From 2003 To 2023: The Wounds Of A World Cup Lost To A Mega Win That’s Just Around The Corner
India will take on Australia in 2023 WC final [AP]
It’s one thing to quite simply move on in life in the event of a disaster or, if not, something uneventful. Who wants to remember something bitter? But what’s also true is each to their own, right?
And likewise, there’ll be some dates where, irrespective of how much one necessitates the need to move on, for they’re impossible to bear, one simply can’t. They stick on. They ravage our minds and are impossible to bear.
Picture India’s defeat at the hands of the mighty Australians two decades back in the day. The very two teams about to enter a World Cup final that promises to be mega share a huge date belonging to the past.
It’s a past that, truth be told, doesn’t hold great memories for Team India, even as it’s now way back in the day.
It was a Sunday. That part of the world that understands Cricket to be a global spectacle is watching a spectacle in itself on March 23, 2003.
Not that the Australians weren’t having any of it; why wouldn’t they when a team composed of legends called Sachin Tendulkar, Sourav Ganguly and Rahul Dravid fell flat on its face in pursuit of a Ponting-driven 360?
In the end, the end came in early as there wasn’t much of a fight left anyway, and a harrowing defeat ensued. The 2003 World Cup final loss to Australia wasn’t just a defeat; it was a soul-shattering display of cricket that was bellied by a loss of hope.
India lost to Australia in 2003 WC final [X.com]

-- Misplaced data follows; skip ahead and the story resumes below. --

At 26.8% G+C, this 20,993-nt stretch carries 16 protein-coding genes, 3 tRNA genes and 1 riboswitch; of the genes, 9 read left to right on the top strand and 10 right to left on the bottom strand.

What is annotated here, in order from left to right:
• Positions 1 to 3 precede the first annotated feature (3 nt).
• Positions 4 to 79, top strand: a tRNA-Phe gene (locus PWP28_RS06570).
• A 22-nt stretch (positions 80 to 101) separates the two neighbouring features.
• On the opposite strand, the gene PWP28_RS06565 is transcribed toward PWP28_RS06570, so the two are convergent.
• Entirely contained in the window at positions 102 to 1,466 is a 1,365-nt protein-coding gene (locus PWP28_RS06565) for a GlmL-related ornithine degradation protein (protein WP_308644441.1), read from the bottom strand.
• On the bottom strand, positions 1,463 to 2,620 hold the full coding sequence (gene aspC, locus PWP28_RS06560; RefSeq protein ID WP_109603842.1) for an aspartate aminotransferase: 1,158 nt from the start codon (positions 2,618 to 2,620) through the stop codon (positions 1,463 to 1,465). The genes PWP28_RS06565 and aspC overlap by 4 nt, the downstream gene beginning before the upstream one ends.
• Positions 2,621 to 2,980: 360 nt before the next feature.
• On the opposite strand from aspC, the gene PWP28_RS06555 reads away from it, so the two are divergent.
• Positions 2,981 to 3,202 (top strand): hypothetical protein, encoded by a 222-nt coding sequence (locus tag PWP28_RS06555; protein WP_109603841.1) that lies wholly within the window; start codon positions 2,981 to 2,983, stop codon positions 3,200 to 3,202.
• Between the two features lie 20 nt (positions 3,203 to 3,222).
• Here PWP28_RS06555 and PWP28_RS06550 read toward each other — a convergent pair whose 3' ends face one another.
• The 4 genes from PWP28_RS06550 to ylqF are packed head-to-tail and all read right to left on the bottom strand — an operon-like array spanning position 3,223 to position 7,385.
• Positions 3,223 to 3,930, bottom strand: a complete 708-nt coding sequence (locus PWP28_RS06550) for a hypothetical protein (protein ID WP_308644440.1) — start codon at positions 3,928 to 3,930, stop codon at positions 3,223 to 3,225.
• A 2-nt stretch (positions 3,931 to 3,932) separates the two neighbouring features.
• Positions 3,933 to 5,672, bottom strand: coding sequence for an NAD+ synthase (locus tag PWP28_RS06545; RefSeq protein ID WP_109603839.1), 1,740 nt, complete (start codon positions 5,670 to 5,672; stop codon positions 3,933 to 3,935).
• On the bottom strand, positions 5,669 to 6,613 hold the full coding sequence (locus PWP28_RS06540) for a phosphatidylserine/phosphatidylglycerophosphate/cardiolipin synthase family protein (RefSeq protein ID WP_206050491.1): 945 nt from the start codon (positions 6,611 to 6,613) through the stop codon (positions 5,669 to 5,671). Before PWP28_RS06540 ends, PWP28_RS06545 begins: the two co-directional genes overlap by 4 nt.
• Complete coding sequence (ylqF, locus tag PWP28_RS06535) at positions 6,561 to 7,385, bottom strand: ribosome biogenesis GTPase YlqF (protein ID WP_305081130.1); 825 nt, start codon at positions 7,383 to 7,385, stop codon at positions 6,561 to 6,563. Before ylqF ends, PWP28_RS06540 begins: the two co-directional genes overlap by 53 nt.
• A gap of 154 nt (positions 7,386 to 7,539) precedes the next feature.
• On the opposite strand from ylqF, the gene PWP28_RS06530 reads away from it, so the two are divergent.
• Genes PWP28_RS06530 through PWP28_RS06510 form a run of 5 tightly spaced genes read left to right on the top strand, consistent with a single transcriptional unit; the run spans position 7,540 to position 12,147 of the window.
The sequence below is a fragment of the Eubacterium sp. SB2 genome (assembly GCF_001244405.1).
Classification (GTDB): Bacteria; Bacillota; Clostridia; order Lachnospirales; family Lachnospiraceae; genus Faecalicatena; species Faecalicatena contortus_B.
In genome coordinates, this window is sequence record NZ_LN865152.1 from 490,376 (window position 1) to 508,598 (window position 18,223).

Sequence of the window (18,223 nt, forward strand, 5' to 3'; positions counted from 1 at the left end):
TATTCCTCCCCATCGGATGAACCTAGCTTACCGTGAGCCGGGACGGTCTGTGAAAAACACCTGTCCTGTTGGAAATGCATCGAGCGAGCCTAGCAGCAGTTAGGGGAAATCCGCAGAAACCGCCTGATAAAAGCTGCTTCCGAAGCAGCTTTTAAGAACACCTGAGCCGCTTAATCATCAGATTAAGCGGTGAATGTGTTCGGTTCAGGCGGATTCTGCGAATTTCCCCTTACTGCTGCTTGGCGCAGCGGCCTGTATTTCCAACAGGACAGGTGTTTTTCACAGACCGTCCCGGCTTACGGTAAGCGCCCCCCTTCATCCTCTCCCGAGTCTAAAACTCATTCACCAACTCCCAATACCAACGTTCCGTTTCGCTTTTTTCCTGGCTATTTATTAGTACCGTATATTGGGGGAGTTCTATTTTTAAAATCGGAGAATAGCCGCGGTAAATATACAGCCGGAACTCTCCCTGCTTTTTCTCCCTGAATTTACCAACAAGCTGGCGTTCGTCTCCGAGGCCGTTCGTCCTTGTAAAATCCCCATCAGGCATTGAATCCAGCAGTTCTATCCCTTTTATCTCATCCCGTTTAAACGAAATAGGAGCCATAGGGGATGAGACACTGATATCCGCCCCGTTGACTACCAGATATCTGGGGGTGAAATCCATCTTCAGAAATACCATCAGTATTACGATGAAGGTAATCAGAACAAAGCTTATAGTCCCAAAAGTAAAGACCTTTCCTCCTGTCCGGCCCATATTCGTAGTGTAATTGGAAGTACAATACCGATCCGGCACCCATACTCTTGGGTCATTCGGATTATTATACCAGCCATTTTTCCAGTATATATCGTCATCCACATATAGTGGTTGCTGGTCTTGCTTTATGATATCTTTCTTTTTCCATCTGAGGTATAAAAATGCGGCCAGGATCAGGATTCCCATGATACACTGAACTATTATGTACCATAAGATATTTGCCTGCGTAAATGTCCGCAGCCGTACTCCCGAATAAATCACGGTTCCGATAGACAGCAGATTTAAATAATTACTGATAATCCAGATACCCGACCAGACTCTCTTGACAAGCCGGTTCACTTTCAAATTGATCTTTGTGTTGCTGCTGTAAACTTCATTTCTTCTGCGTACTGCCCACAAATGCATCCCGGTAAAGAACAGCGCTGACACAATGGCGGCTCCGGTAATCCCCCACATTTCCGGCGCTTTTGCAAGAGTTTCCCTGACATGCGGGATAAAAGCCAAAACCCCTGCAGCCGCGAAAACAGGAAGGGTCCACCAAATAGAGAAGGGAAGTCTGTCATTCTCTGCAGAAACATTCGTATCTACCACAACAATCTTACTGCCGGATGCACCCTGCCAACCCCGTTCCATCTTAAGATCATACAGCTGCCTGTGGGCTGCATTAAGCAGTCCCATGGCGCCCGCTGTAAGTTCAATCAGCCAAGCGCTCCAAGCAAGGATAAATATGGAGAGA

Call it a crushing sense of defeat. The Pontings, Lehmanns, Waughs and Warnes ruled the roost; India, conversely, was roasted.
A cricketing embarrassment of sizeable magnitude. One could call it the kind of scenes that one wouldn’t expect of the present-day Team India that resembles anything but that unit that was found clueless versus two decades ago.
A period of time when the likes of Kohli, Rohit, Shami and Jadeja, to quote a few, had just left their adolescence years.
But as they say, every new generation authors its own share of history and India, on this occasion, would like to make Australia’s dominance in the premier one-day competition a thing of the past.
You can call it a thing of history. But on November 19, is it going to be easy?
Even as the Australian side has a cluster of world-beating talents and names like Starc, Warner, Smith and Cummins, none of whom can be doubted nor negated for the quality they bring, the November 19 duo could just about unfurl anything. Don’t you think?
And while we all have our side of the story backed by wild hunches against which we seduce ourselves about events like the World Cup final, who knows what’s to happen?
Indeed, going purely by form and the huge margin of victories India’s bagged this far, such as crushing South Africa by 243 runs, India stands a solid chance in the pinnacle of one-day cricket.
That’s not only down to the fact that the Hitman’s arsenal of attackers are the hosts. Rather, one would argue that there’s this big score to settle with a familiar opponent, one India knows about, as well as its urgency to sip its tenth cup of tea.
And while revenge doesn’t motivate one to do wonders, having faith in one’s capabilities does. It’s precisely the factor that will ever push India and make the Australians guard against complacency.
However, it doesn’t mean that the Aussies, giant killers on the big stage, can’t Travis things on their Head. They can. They might. They’ll go for it. Having said that, should that happen- it would only mean deepening the wounds further.
And can Team India, who have more match winners in their unit than there ever were in the past decades, ill afford such a travesty?